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Sink or Swim – Can You Make It in Language Immersion?

YES YOU CAN! And it’s, hands down, the best way to learn a language.

I thought I’d write this post in response to the news that six elementary schools in Metro-Atlanta will begin dual immersion language programs in Spanish, French and Chinese.

Here are some tips on how to learn a language through immersion, based on my own experience learning Chinese in the US and abroad:

• Don’t insist on perfection – whether in pronunciation, grammar, or anything else – until after several months of second language immersion have passed. “Warm up” to the language by taking in the sounds, rhythms, and basic vocabulary of your new language, especially in the beginning.

• Re-learn your native language. It’s super-difficult to learn a second-language when you don’t have a firm anchor, in terms of spelling, syntax, grammar rules, etc., in your first. THIS IS WHERE A LOT OF SECOND LANGUAGE LEARNERS FALL SHORT. Once you clearly understand basic grammar rules in English, for example, you can compare and contrast the new rules you are learning in Spanish, French or Chinese.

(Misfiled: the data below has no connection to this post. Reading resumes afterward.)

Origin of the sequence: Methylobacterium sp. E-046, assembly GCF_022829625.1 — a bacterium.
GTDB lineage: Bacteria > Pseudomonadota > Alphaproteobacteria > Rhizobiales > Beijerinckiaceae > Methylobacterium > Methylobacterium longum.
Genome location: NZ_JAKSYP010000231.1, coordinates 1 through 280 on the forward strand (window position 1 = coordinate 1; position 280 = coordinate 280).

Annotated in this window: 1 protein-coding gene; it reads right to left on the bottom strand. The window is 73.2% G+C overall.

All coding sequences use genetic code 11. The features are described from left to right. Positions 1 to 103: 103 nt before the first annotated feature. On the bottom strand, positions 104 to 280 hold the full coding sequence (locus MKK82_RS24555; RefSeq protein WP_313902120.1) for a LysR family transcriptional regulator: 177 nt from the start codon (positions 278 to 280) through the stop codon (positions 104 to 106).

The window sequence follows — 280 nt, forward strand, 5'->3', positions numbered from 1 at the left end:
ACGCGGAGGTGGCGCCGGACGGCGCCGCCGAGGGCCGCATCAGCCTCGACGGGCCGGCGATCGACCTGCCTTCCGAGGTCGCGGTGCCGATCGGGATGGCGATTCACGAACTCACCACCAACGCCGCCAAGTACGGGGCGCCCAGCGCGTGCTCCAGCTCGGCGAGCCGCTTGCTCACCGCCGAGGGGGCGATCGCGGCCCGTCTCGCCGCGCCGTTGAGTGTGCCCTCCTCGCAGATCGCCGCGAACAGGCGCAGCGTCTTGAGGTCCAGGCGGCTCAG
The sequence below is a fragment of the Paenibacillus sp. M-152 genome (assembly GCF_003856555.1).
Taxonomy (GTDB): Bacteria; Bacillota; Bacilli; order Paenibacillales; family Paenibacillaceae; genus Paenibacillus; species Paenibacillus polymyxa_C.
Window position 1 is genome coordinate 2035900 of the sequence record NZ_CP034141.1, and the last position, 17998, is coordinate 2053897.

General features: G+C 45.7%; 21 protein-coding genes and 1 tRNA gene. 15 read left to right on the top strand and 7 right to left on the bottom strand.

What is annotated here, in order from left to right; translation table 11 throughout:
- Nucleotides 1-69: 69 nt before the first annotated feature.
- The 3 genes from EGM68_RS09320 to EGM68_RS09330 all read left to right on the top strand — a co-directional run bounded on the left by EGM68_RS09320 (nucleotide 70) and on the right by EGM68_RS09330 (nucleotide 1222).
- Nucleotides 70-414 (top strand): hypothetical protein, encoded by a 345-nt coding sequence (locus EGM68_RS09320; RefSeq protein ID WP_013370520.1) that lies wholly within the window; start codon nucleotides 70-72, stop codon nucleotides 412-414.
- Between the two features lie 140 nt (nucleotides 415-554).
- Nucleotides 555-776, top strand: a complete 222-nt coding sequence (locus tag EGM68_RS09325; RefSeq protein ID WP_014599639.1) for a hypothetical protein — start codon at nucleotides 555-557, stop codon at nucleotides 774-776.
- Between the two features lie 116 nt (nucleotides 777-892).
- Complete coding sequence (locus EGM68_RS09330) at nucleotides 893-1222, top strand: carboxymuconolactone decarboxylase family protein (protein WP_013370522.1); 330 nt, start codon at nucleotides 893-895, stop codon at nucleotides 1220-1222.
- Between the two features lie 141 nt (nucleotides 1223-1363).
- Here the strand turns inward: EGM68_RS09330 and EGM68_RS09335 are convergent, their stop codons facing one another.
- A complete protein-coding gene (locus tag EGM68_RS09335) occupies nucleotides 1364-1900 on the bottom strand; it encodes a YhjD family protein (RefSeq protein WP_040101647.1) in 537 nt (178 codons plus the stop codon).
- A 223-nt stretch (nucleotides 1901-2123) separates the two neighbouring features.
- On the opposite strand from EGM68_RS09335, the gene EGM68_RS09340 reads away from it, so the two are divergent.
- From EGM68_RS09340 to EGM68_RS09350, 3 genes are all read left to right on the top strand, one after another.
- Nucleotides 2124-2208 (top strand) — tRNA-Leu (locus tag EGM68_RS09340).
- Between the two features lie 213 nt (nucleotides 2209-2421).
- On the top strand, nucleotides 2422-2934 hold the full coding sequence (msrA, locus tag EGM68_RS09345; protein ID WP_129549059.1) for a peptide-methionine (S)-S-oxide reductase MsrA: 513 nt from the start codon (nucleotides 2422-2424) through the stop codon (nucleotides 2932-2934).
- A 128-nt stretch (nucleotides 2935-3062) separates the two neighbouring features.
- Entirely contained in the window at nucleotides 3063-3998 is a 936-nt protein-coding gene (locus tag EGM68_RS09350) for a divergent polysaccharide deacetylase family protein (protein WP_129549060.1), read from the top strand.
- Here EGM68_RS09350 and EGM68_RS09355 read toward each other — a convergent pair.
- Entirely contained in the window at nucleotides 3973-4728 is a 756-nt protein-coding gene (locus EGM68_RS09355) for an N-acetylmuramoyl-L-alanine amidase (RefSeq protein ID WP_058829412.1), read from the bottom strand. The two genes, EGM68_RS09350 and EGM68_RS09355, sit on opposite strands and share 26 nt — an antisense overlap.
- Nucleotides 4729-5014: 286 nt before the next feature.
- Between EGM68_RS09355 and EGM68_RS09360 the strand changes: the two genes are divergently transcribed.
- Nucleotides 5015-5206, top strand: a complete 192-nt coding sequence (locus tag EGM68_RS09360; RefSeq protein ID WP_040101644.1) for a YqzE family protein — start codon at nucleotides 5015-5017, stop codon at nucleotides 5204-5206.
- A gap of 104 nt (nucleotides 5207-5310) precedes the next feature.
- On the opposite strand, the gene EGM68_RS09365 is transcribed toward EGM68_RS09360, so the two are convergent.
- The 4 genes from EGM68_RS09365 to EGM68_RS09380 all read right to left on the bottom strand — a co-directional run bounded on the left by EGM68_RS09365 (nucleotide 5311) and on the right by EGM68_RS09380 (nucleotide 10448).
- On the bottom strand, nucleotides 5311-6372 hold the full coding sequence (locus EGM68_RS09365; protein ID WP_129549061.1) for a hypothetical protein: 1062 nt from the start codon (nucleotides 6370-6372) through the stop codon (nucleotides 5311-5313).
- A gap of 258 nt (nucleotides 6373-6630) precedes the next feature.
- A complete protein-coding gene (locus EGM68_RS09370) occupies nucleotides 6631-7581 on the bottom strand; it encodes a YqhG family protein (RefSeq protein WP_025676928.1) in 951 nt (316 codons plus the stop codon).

• For speaking (pronunciation, fluency, rhythm, etc.) train the ear by listening for hours and hours to your target language. To improve writing, train the eye by reading hundreds and hundreds of pages in your target language. That’s right, I said hundreds.

• Take breaks in language learning. It never ceases to amaze me how much more comfortable I am with a foreign language after I’ve taken a few weeks or even a few months off from my studies. It’s like putting on an old favorite pair of sneakers. Learn by stretching the comfort zone. Take a break. Then stretch it again and you’ll find progress.

• Finally –an entire language is not something that you can master in six weeks, unlike, say a part of a new language (verbs, or beginner vocab, etc.). Commit to your new language for the long haul; take a break and come back to it again and again until you reach your specific language goals.